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Nuclear Science and Engineering
Fusion Science and Technology
NC State celebrates 70 years of nuclear engineering education
An early picture of the research reactor building on the North Carolina State University campus. The Department of Nuclear Engineering is celebrating the 70th anniversary of its nuclear engineering curriculum in 2020–2021. Photo: North Carolina State University
The Department of Nuclear Engineering at North Carolina State University has spent the 2020–2021 academic year celebrating the 70th anniversary of its becoming the first U.S. university to establish a nuclear engineering curriculum. It started in 1950, when Clifford Beck, then of Oak Ridge, Tenn., obtained support from NC State’s dean of engineering, Harold Lampe, to build the nation’s first university nuclear reactor and, in conjunction, establish an educational curriculum dedicated to nuclear engineering.
The department, host to the 2021 ANS Virtual Student Conference, scheduled for April 8–10, now features 23 tenure/tenure-track faculty and three research faculty members. “What a journey for the first nuclear engineering curriculum in the nation,” said Kostadin Ivanov, professor and department head.
M. Gasparotto et al.
Fusion Science and Technology | Volume 47 | Number 3 | April 2005 | Pages 339-344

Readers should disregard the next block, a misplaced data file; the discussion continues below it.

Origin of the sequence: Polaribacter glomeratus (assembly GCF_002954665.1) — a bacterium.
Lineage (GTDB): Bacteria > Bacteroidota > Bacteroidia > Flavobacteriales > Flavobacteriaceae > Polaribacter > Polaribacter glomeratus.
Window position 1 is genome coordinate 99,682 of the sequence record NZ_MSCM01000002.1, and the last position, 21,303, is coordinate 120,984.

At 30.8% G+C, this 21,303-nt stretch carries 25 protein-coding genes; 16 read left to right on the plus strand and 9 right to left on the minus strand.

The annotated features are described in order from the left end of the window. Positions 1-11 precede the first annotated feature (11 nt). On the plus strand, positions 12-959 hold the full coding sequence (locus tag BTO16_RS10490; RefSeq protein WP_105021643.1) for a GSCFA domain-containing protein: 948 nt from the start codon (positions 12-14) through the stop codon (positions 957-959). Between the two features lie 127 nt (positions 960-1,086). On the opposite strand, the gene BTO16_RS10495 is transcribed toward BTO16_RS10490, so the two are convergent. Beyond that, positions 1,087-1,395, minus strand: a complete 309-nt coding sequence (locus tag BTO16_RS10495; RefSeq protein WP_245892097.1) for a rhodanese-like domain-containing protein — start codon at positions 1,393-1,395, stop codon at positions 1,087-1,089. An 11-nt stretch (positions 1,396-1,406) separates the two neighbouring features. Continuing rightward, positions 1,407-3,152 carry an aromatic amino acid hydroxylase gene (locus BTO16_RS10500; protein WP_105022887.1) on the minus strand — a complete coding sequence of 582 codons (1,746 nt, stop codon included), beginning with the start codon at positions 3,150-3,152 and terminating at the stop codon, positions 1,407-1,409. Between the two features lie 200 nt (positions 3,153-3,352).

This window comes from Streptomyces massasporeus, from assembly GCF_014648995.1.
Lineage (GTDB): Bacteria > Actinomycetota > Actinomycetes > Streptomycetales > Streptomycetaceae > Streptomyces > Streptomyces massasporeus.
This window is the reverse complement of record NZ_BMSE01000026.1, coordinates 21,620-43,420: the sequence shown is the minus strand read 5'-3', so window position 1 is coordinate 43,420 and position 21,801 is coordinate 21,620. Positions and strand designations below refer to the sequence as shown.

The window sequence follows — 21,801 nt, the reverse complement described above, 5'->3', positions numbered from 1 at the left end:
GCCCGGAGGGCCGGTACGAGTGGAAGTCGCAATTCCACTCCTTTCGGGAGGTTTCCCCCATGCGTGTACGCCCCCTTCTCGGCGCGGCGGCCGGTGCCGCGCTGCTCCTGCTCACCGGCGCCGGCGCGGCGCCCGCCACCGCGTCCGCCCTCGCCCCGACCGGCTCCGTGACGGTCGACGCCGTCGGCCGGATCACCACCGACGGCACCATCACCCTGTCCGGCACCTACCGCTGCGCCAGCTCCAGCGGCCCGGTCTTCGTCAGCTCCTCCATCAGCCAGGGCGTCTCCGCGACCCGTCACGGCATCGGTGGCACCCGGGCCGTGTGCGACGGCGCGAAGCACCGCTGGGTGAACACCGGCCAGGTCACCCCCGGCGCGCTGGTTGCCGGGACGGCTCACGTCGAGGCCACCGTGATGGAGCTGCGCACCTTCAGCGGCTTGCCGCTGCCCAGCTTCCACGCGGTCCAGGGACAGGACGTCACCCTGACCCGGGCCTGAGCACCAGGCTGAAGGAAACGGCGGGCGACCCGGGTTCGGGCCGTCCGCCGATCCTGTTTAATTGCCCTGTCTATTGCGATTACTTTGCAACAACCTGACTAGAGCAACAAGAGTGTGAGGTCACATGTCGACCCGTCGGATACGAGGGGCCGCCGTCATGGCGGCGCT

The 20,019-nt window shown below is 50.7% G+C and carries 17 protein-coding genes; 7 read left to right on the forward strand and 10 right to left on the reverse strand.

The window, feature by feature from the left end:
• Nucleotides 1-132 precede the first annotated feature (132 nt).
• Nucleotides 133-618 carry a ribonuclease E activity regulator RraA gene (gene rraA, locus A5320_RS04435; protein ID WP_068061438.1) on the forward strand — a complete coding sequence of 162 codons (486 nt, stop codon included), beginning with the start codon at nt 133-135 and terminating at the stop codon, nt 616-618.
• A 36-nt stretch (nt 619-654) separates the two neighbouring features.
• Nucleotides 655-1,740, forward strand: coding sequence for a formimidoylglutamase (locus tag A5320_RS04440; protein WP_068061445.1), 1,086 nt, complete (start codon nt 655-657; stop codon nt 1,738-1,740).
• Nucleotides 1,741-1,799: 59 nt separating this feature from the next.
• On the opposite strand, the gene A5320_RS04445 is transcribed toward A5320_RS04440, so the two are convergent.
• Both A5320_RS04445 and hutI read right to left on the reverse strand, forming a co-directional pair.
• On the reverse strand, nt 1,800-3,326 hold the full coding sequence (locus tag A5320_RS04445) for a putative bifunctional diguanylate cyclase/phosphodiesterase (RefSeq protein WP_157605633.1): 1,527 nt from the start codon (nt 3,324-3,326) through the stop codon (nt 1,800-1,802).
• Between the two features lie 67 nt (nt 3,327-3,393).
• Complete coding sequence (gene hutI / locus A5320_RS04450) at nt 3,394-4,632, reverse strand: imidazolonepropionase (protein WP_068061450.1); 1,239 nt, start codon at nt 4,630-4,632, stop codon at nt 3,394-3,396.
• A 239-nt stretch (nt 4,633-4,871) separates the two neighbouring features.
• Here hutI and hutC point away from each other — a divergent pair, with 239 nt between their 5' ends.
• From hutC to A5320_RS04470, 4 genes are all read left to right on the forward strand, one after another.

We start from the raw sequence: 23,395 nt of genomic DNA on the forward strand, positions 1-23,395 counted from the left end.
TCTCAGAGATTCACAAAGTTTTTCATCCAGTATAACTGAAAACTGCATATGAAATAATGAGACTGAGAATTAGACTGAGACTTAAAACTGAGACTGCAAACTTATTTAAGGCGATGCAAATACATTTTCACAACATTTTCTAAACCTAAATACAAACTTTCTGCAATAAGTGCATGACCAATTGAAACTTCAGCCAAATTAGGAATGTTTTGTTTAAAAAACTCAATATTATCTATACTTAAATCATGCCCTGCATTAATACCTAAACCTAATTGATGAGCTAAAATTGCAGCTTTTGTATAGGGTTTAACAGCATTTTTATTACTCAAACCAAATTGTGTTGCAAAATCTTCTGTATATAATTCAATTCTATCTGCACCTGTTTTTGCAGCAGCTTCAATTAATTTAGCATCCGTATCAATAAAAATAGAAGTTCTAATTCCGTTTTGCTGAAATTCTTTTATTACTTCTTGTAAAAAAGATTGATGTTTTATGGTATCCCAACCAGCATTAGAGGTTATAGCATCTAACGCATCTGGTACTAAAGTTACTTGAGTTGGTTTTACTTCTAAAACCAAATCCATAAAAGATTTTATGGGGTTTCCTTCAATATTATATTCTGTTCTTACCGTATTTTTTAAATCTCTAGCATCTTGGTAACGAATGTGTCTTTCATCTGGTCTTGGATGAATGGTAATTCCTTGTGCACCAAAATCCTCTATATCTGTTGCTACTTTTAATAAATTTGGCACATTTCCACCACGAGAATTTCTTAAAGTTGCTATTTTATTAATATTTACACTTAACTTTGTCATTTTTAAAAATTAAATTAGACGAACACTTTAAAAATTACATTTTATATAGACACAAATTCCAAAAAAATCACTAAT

Technical Paper | Fusion Energy - Experimental Devices and Advanced Designs | dx.doi.org/10.13182/FST05-A714
Articles are hosted by Taylor and Francis Online.
The WENDELSTEIN 7-X stellarator (W7-X) is the next step device in the stellarator line of IPP and is presently under construction at the Greifswald branch institute. The experiment aims at demonstrating the steady state capability of a stellarator machine at reactor relevant parameters. An important feature of W7-X is the high geometrical accuracy of the magnetic configuration which implies tight tolerances in the construction and assembly phases. The magnetic system consists of 50 non planar and 20 planar superconducting coils. Critical components are the coil support elements connecting the coil to the central mechanical structure and the inter-coil elements connecting the coils one to the other. Efficient thermal insulation of the superconducting coils is achieved by high vacuum and multi-layer insulation. The plasma vessel is composed of 10 half-modules welded together during the assembly phase. A 10 MW ECRH system with CW-capability operation at 140 GHz is required to meet the scientific objective of W7-X.The paper will report the recent progress on W7-X with particular emphasis on the components where high technology solutions have been applied.